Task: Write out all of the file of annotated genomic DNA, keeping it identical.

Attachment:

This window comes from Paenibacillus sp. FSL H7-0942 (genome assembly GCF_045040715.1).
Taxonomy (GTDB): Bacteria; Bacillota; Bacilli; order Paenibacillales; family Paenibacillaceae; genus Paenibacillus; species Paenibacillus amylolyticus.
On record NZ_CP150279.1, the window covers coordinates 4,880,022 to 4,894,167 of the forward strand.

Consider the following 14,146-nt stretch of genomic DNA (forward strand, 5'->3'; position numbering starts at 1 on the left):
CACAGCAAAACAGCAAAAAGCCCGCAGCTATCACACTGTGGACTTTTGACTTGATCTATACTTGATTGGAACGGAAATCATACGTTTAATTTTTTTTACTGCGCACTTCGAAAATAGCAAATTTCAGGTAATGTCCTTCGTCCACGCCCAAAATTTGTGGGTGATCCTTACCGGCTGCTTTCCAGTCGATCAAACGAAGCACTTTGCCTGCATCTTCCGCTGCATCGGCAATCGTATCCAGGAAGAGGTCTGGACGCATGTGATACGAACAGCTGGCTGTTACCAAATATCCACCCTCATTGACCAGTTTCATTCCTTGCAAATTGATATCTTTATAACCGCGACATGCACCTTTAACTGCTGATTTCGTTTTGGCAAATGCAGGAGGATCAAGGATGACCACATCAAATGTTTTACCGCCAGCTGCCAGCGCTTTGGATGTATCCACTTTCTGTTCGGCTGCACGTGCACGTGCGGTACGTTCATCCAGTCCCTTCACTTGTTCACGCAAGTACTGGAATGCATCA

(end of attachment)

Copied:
This window comes from Paenibacillus sp. FSL H7-0942 (genome assembly GCF_045040715.1).
Taxonomy (GTDB): Bacteria; Bacillota; Bacilli; order Paenibacillales; family Paenibacillaceae; genus Paenibacillus; species Paenibacillus amylolyticus.
On record NZ_CP150279.1, the window covers coordinates 4,880,022 to 4,894,167 of the forward strand.

Consider the following 14,146-nt stretch of genomic DNA (forward strand, 5'->3'; position numbering starts at 1 on the left):
CACAGCAAAACAGCAAAAAGCCCGCAGCTATCACACTGTGGACTTTTGACTTGATCTATACTTGATTGGAACGGAAATCATACGTTTAATTTTTTTTACTGCGCACTTCGAAAATAGCAAATTTCAGGTAATGTCCTTCGTCCACGCCCAAAATTTGTGGGTGATCCTTACCGGCTGCTTTCCAGTCGATCAAACGAAGCACTTTGCCTGCATCTTCCGCTGCATCGGCAATCGTATCCAGGAAGAGGTCTGGACGCATGTGATACGAACAGCTGGCTGTTACCAAATATCCACCCTCATTGACCAGTTTCATTCCTTGCAAATTGATATCTTTATAACCGCGACATGCACCTTTAACTGCTGATTTCGTTTTGGCAAATGCAGGAGGATCAAGGATGACCACATCAAATGTTTTACCGCCAGCTGCCAGCGCTTTGGATGTATCCACTTTCTGTTCGGCTGCACGTGCACGTGCGGTACGTTCATCCAGTCCCTTCACTTGTTCACGCAAGTACTGGAATGCATCA